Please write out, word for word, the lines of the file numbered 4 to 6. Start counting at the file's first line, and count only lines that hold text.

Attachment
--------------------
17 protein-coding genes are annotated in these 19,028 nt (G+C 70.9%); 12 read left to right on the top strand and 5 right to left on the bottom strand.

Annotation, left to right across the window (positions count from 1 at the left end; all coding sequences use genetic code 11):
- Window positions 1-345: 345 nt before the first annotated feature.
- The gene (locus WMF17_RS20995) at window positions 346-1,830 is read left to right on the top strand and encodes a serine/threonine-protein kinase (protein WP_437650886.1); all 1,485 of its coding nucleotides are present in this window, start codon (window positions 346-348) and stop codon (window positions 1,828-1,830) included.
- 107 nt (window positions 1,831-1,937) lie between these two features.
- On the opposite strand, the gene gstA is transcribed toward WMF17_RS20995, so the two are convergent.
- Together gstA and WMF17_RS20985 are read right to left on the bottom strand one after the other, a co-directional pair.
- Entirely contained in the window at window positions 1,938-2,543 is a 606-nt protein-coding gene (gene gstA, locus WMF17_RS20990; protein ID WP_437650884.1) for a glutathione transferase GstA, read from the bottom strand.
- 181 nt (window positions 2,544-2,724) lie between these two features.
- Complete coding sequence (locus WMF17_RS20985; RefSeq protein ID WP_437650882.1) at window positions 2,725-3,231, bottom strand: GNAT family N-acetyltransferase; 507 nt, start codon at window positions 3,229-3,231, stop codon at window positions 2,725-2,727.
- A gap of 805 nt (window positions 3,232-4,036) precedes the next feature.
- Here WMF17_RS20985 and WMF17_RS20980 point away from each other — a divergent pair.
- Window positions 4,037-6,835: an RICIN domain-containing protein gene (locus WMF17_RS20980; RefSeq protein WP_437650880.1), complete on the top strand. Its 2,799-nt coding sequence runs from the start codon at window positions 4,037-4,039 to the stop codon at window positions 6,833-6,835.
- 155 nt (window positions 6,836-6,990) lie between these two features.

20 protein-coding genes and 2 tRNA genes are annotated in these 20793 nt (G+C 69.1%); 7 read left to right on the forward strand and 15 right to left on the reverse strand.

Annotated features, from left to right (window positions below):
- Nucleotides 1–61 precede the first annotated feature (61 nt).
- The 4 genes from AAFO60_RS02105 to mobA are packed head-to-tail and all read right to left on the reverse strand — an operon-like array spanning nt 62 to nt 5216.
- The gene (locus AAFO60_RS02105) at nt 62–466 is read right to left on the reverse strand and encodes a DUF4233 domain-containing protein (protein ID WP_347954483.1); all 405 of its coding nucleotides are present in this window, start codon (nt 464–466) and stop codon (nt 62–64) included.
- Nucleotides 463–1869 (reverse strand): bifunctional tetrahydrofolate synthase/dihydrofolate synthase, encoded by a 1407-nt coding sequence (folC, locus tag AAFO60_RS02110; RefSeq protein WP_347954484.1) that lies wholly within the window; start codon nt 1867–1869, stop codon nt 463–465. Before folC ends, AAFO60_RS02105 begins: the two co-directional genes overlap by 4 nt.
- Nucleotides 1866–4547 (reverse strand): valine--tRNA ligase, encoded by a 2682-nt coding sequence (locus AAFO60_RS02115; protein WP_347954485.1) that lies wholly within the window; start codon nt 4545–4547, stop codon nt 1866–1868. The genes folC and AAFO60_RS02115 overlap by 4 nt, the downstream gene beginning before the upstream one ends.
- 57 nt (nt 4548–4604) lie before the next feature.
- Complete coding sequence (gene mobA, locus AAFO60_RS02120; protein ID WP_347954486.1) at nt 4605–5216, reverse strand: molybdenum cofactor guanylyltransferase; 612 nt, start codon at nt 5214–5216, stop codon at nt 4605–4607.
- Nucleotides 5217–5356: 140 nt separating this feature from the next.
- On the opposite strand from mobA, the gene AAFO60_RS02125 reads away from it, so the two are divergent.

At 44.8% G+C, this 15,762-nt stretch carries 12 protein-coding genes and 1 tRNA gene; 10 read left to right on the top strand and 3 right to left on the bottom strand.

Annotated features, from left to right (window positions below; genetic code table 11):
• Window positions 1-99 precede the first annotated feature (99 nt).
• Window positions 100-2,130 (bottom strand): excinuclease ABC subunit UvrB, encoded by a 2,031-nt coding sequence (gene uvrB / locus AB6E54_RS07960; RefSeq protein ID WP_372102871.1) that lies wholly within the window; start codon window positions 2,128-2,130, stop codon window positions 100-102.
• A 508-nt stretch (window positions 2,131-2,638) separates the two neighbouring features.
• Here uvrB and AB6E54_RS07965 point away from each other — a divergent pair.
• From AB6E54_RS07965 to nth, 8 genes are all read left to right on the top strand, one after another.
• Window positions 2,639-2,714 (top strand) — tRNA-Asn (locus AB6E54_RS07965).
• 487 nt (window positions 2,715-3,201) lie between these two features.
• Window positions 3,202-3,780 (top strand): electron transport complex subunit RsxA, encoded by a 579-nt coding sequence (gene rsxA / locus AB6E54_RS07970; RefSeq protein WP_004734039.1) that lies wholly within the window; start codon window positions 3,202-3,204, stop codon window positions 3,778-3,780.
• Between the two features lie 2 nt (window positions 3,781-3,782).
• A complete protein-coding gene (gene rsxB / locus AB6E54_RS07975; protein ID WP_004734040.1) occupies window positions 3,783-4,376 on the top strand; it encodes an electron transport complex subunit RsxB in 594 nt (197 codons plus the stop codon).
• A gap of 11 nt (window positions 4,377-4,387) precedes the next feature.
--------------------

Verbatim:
- The gene (locus WMF17_RS20995) at window positions 346-1,830 is read left to right on the top strand and encodes a serine/threonine-protein kinase (protein WP_437650886.1); all 1,485 of its coding nucleotides are present in this window, start codon (window positions 346-348) and stop codon (window positions 1,828-1,830) included.
- 107 nt (window positions 1,831-1,937) lie between these two features.
- On the opposite strand, the gene gstA is transcribed toward WMF17_RS20995, so the two are convergent.